Women who understand the risk of over-detection and over-diagnosis associated with mammography screening are less likely to have a breast screening test, new research has found.
“Mammography screening can reduce breast cancer deaths but most women are unaware that inconsequential disease can also be detected by screening, leading to over-diagnosis and over-treatment,” said study author Kirsten McCaffery from the University of Sydney.
Over-detection and over-diagnosis refer to the diagnosis and treatment of breast cancer that would not have presented clinically during a woman’s lifetime.
Such a diagnosis, and the resulting over-treatment, can harm women physically and emotionally.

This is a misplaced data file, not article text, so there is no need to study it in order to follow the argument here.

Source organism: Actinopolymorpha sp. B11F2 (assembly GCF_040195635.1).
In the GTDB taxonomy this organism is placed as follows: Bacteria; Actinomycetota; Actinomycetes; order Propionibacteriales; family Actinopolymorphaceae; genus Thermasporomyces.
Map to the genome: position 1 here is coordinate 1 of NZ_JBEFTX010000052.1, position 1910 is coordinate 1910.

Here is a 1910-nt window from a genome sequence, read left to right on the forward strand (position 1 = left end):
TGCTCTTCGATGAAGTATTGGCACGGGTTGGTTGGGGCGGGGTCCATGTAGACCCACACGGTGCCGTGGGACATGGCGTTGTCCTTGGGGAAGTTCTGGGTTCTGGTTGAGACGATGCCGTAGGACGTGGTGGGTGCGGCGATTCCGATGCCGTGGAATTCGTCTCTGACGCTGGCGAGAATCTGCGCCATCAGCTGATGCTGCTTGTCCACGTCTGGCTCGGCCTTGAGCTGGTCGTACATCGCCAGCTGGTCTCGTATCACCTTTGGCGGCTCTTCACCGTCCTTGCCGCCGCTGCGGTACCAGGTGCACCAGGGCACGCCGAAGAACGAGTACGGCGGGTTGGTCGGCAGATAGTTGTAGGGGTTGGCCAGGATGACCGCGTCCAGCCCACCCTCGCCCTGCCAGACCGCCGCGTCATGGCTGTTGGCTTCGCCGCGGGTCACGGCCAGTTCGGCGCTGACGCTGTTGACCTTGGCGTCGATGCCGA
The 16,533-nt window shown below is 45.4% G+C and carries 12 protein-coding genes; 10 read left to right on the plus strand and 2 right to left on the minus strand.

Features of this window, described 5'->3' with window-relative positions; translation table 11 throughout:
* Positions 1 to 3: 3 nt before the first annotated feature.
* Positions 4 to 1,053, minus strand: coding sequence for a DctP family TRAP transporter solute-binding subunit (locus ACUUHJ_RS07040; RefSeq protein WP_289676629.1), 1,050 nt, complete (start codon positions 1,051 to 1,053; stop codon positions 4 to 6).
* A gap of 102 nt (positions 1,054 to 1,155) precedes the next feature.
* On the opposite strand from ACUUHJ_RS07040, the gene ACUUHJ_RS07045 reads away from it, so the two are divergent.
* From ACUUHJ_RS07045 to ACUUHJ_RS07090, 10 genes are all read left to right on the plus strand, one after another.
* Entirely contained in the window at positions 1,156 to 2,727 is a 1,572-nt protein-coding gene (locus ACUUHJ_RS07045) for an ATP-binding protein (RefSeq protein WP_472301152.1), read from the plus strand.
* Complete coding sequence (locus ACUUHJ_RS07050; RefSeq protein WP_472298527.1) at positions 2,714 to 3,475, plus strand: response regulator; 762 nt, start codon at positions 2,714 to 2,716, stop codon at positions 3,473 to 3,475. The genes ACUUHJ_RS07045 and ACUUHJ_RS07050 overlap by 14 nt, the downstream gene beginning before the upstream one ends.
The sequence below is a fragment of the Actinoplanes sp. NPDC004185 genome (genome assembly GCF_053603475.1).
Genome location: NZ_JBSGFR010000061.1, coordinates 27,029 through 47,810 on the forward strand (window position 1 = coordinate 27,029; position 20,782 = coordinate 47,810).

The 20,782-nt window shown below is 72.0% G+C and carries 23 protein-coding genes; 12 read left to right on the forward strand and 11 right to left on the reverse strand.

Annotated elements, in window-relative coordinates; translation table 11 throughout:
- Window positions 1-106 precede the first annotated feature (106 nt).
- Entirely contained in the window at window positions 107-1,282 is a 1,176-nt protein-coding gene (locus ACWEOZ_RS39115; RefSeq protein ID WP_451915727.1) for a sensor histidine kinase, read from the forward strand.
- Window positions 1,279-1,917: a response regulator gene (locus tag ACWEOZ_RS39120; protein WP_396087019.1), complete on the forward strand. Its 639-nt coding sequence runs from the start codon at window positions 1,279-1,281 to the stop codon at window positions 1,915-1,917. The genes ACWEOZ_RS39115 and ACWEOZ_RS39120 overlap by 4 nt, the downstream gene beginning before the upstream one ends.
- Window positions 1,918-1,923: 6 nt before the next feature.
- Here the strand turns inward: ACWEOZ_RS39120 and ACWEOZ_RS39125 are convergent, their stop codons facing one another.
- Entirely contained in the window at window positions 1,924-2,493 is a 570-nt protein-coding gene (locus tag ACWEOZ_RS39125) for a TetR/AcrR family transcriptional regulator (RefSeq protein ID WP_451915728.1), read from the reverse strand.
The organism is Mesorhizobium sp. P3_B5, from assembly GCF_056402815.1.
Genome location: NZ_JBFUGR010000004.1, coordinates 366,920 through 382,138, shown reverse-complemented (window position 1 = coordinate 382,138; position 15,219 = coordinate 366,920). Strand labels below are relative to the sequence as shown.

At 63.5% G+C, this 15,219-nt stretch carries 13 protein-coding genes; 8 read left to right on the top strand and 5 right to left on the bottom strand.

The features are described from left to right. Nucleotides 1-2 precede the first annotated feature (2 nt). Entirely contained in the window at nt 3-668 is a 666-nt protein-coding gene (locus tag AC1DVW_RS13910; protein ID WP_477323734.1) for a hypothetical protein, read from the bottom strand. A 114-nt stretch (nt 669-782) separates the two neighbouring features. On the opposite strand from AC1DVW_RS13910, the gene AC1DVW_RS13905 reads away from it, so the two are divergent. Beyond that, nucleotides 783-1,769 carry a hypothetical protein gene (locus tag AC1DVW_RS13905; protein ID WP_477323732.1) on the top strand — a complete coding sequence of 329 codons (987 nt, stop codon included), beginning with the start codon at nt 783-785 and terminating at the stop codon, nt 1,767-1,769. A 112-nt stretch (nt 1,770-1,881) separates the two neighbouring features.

The study involved 879 women aged 48-50 years. The women who participated in the study had not had mammography in the past two years and did not have a personal or strong family history of breast cancer.
The researchers found that compared to controls, in women provided with decision support containing explanatory and quantitative information about over-detection, significantly fewer women intended to be screened for breast cancer.
The intervention decision aid contained evidence-based information about important outcomes of breast screening over 20 years, compared with no screening — that is, breast cancer mortality reduction, over-detection, and false positives.
The control version omitted all content about over-detection but was otherwise identical to the intervention decision aid.
The study “underlines the ethical imperative for women to have clear decision support materials so that they can make more informed decisions about whether they want to have a breast screening mammogram,” McCaffery added.